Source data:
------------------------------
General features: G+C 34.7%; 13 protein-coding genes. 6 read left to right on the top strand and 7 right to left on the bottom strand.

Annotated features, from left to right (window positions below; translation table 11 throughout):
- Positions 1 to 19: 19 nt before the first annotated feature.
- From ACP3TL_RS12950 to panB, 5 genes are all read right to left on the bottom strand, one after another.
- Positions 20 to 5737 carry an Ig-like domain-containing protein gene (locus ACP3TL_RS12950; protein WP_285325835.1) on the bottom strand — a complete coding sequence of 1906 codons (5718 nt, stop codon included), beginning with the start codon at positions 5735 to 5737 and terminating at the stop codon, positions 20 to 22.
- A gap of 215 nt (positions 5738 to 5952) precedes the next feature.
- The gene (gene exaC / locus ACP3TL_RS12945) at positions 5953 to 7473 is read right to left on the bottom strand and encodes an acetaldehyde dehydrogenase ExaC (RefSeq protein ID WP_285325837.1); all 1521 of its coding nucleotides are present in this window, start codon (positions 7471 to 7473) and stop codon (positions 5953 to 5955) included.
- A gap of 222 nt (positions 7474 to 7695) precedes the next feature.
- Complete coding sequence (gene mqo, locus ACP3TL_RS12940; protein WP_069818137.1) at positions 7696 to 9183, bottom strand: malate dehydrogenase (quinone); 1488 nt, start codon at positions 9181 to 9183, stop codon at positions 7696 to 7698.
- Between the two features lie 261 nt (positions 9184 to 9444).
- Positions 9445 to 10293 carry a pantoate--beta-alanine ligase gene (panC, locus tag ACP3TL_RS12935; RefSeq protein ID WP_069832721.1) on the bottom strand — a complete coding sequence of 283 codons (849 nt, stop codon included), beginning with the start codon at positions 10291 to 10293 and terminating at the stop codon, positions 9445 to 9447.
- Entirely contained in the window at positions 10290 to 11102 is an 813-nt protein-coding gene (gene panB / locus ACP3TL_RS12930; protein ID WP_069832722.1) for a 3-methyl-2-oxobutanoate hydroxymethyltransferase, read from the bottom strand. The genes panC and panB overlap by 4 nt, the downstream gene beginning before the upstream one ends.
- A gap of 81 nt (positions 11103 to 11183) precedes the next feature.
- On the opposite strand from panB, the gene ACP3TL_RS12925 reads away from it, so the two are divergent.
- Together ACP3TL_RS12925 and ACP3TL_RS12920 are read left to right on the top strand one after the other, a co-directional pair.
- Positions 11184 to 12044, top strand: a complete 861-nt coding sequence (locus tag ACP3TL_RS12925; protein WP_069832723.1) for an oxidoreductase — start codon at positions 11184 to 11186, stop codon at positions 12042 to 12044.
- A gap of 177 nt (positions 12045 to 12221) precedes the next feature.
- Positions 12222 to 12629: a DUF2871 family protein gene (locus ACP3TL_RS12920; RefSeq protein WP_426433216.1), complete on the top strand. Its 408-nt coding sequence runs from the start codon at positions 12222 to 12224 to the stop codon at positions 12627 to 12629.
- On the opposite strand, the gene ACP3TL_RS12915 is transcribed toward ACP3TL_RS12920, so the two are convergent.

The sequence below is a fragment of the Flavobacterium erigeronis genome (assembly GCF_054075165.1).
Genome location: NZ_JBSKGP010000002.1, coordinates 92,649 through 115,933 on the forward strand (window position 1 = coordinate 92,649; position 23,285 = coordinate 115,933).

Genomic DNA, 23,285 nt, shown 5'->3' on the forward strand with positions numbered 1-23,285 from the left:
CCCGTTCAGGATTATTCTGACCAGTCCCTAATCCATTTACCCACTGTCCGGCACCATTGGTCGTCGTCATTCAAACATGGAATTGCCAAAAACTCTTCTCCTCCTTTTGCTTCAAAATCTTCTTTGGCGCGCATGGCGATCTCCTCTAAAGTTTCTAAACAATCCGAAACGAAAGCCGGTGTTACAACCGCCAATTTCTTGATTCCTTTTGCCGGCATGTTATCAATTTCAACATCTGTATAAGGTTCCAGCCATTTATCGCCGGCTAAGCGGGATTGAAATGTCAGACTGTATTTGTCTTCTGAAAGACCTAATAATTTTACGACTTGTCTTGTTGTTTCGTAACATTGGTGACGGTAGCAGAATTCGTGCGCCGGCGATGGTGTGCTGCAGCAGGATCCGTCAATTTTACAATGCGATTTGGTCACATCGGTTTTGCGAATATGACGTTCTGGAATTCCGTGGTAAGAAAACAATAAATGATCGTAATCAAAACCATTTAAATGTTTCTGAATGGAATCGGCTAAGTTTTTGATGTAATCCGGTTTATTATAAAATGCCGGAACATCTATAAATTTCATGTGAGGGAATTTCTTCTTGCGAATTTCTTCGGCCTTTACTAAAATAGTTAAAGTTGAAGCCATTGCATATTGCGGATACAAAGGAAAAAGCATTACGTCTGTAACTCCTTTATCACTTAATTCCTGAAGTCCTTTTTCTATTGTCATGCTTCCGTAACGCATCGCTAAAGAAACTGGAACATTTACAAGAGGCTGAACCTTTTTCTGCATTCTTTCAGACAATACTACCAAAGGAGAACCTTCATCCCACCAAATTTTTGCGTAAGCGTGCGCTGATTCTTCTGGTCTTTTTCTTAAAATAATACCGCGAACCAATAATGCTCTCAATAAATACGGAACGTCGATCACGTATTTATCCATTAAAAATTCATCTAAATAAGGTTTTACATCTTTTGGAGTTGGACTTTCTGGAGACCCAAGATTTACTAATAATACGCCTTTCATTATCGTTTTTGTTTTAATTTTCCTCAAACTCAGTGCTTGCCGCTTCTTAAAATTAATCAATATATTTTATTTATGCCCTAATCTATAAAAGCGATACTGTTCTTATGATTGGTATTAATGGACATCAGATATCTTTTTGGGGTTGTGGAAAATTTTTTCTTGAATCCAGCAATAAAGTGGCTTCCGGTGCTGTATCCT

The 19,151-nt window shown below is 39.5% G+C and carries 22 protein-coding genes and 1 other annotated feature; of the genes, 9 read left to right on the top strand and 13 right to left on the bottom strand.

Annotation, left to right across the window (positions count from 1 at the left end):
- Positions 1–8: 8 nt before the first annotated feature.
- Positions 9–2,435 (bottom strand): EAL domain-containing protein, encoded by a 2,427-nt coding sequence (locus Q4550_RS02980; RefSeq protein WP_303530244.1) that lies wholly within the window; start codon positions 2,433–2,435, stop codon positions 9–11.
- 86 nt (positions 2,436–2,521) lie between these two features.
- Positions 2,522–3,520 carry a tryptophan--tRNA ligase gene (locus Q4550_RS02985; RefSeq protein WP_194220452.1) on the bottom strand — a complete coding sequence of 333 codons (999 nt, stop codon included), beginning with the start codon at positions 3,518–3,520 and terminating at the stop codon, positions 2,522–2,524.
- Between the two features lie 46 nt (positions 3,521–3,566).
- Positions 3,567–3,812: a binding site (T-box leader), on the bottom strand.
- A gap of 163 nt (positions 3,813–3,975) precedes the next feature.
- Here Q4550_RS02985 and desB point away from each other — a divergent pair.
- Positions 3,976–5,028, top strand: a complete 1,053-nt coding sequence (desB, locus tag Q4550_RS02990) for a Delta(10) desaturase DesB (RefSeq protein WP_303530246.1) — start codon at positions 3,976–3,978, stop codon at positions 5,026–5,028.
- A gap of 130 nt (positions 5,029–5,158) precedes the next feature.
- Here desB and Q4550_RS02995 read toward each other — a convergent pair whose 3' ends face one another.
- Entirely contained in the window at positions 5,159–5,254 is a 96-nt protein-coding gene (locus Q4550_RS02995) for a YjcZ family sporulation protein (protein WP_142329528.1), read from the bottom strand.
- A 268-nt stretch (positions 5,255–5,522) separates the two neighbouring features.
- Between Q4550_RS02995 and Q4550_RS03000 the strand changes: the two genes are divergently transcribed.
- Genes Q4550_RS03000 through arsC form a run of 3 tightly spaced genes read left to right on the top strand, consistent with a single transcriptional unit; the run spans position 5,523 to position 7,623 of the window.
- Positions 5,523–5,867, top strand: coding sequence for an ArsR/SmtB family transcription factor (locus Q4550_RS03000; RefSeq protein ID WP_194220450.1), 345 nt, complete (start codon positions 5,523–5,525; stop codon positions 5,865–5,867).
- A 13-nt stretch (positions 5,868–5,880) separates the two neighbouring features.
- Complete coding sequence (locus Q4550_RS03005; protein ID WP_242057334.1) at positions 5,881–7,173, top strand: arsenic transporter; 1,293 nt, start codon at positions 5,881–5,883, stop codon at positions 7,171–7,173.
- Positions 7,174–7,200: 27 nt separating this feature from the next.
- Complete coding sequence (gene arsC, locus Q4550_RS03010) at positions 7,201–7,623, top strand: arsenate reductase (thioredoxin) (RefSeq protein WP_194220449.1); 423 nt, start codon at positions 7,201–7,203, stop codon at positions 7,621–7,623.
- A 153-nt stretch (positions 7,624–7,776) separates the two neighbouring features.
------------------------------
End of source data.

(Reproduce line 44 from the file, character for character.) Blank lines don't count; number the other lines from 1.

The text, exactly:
- Positions 7,174–7,200: 27 nt separating this feature from the next.